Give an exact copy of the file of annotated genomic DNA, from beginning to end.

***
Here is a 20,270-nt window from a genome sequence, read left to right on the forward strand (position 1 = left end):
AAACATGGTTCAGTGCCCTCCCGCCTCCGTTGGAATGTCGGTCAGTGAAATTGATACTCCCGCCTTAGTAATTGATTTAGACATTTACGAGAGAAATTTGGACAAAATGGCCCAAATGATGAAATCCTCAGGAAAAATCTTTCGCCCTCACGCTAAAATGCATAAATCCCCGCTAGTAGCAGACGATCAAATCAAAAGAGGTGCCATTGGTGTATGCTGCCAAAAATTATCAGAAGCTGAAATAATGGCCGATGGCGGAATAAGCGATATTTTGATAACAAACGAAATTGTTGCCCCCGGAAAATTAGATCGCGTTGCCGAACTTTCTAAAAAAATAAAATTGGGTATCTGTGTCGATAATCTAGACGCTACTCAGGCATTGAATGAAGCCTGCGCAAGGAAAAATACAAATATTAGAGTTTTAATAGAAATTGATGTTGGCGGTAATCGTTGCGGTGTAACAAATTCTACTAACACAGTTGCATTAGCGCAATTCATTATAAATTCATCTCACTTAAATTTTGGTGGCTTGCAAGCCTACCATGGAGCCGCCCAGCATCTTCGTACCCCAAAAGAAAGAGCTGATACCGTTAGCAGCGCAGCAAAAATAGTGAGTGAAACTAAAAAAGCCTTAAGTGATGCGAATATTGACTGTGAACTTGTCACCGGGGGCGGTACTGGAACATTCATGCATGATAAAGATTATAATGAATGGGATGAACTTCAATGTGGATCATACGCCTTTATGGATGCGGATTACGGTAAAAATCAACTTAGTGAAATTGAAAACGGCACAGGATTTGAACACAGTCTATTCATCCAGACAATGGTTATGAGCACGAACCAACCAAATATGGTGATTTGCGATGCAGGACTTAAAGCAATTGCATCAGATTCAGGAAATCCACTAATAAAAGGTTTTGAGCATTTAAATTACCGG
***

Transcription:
Here is a 20,270-nt window from a genome sequence, read left to right on the forward strand (position 1 = left end):
AAACATGGTTCAGTGCCCTCCCGCCTCCGTTGGAATGTCGGTCAGTGAAATTGATACTCCCGCCTTAGTAATTGATTTAGACATTTACGAGAGAAATTTGGACAAAATGGCCCAAATGATGAAATCCTCAGGAAAAATCTTTCGCCCTCACGCTAAAATGCATAAATCCCCGCTAGTAGCAGACGATCAAATCAAAAGAGGTGCCATTGGTGTATGCTGCCAAAAATTATCAGAAGCTGAAATAATGGCCGATGGCGGAATAAGCGATATTTTGATAACAAACGAAATTGTTGCCCCCGGAAAATTAGATCGCGTTGCCGAACTTTCTAAAAAAATAAAATTGGGTATCTGTGTCGATAATCTAGACGCTACTCAGGCATTGAATGAAGCCTGCGCAAGGAAAAATACAAATATTAGAGTTTTAATAGAAATTGATGTTGGCGGTAATCGTTGCGGTGTAACAAATTCTACTAACACAGTTGCATTAGCGCAATTCATTATAAATTCATCTCACTTAAATTTTGGTGGCTTGCAAGCCTACCATGGAGCCGCCCAGCATCTTCGTACCCCAAAAGAAAGAGCTGATACCGTTAGCAGCGCAGCAAAAATAGTGAGTGAAACTAAAAAAGCCTTAAGTGATGCGAATATTGACTGTGAACTTGTCACCGGGGGCGGTACTGGAACATTCATGCATGATAAAGATTATAATGAATGGGATGAACTTCAATGTGGATCATACGCCTTTATGGATGCGGATTACGGTAAAAATCAACTTAGTGAAATTGAAAACGGCACAGGATTTGAACACAGTCTATTCATCCAGACAATGGTTATGAGCACGAACCAACCAAATATGGTGATTTGCGATGCAGGACTTAAAGCAATTGCATCAGATTCAGGAAATCCACTAATAAAAGGTTTTGAGCATTTAAATTACCGG